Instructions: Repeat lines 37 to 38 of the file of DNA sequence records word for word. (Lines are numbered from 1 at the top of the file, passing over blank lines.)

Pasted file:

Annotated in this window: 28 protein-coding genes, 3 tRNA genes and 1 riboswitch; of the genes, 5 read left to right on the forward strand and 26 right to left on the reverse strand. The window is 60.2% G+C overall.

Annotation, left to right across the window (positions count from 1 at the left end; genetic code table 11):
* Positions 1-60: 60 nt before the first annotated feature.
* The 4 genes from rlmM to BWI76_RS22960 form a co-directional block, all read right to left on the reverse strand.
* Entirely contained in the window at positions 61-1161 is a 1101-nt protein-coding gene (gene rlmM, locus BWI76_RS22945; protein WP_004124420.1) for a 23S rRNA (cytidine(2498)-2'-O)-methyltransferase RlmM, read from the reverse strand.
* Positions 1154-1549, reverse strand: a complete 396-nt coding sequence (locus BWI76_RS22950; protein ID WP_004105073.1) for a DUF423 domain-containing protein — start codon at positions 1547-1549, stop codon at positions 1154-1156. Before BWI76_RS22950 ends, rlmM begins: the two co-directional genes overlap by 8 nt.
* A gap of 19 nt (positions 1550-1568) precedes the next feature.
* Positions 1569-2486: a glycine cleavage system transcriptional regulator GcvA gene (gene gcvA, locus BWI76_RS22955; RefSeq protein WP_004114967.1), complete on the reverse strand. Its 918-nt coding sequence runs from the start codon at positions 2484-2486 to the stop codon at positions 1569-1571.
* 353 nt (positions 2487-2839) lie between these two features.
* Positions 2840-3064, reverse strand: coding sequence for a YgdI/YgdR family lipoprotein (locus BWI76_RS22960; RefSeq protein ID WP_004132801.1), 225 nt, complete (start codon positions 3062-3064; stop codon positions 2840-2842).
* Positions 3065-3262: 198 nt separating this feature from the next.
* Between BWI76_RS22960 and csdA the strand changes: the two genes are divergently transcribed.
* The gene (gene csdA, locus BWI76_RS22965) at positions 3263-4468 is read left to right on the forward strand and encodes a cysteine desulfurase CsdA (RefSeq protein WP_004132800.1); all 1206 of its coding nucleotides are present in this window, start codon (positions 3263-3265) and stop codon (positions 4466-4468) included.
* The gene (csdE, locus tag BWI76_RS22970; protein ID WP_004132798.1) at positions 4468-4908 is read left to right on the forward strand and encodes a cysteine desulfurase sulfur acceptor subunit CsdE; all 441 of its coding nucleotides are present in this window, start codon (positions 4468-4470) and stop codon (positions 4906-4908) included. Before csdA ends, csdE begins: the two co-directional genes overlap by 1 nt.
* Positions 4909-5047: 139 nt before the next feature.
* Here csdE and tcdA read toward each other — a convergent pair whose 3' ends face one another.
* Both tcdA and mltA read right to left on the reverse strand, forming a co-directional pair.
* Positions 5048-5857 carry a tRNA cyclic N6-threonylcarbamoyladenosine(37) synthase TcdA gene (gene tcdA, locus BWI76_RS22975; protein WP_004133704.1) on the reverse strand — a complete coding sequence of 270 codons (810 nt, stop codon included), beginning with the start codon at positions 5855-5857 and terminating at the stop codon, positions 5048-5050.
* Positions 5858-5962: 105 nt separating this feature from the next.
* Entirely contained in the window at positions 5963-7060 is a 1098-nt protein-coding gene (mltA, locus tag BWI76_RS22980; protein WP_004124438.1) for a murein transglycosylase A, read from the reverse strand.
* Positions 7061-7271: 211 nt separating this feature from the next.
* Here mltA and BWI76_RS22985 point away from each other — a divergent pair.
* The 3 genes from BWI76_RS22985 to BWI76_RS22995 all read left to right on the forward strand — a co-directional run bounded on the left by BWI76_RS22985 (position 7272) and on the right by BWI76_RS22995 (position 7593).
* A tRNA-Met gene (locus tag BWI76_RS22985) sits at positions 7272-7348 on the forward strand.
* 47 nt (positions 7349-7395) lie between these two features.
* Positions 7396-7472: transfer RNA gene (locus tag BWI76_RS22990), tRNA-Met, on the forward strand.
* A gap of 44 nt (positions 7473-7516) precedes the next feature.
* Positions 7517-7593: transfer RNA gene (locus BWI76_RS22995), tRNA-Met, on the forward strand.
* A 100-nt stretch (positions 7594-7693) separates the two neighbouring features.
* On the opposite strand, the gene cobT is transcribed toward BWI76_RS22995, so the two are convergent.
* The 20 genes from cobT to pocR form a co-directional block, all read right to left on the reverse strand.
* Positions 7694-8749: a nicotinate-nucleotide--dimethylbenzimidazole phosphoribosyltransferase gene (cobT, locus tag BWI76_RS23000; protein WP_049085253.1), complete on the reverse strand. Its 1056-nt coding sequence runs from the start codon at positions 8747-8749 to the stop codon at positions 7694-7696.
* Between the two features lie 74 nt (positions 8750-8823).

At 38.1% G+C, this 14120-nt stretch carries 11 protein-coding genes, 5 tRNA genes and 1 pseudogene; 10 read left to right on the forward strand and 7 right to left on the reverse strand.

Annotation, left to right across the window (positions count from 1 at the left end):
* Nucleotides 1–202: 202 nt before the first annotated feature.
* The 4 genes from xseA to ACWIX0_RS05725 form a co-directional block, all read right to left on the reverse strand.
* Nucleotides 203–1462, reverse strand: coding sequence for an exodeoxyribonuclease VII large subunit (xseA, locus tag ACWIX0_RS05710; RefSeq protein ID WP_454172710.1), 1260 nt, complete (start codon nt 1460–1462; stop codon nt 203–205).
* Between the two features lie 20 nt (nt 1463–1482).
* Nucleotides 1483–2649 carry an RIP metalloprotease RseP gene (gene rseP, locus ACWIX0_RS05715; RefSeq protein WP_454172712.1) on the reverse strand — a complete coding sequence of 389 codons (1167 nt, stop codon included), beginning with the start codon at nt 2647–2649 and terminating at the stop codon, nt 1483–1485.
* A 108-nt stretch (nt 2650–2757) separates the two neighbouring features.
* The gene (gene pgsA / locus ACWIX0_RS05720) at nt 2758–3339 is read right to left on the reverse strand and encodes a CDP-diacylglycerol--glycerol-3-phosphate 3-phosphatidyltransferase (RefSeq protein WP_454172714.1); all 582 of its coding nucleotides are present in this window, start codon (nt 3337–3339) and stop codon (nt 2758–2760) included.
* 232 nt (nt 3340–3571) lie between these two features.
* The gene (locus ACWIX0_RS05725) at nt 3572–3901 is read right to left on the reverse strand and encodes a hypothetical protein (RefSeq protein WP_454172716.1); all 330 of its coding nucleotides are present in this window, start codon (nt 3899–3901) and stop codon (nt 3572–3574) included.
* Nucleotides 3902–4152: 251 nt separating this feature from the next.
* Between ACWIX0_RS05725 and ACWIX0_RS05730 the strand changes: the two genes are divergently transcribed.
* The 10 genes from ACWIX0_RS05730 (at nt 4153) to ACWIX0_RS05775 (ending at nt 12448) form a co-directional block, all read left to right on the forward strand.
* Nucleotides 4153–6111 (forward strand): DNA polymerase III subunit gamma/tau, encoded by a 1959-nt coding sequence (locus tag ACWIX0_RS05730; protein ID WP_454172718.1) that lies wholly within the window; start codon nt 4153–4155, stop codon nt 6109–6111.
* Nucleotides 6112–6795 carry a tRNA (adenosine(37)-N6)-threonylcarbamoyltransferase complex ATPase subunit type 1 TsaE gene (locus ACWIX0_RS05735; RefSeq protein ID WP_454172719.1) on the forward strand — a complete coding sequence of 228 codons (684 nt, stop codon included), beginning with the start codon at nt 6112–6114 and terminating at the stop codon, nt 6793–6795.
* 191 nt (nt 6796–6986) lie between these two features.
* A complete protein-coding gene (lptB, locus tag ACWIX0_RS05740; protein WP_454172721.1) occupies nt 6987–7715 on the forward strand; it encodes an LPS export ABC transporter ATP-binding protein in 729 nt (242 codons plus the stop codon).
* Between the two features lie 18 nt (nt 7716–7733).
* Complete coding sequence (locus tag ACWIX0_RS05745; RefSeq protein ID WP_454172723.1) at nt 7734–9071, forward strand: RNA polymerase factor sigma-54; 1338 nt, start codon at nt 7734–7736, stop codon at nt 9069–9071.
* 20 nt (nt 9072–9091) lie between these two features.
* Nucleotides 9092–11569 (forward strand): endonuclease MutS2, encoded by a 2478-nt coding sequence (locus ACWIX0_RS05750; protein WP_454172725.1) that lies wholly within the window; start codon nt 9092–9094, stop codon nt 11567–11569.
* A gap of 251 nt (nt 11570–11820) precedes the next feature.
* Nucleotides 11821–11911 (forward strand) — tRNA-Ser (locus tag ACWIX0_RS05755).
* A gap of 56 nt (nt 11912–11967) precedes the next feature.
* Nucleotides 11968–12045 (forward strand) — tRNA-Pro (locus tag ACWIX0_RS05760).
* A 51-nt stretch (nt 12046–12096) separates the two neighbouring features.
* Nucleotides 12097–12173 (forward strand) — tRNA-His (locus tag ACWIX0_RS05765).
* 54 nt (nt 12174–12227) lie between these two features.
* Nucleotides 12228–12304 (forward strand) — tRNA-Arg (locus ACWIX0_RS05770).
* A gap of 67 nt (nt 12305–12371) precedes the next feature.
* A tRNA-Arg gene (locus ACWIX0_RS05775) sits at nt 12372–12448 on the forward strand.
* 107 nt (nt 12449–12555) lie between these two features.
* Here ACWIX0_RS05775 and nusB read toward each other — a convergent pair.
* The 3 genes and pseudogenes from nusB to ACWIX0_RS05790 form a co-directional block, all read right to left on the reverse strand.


* The 4 genes from xseA to ACWIX0_RS05725 form a co-directional block, all read right to left on the reverse strand.
* Nucleotides 203–1462, reverse strand: coding sequence for an exodeoxyribonuclease VII large subunit (xseA, locus tag ACWIX0_RS05710; RefSeq protein ID WP_454172710.1), 1260 nt, complete (start codon nt 1460–1462; stop codon nt 203–205).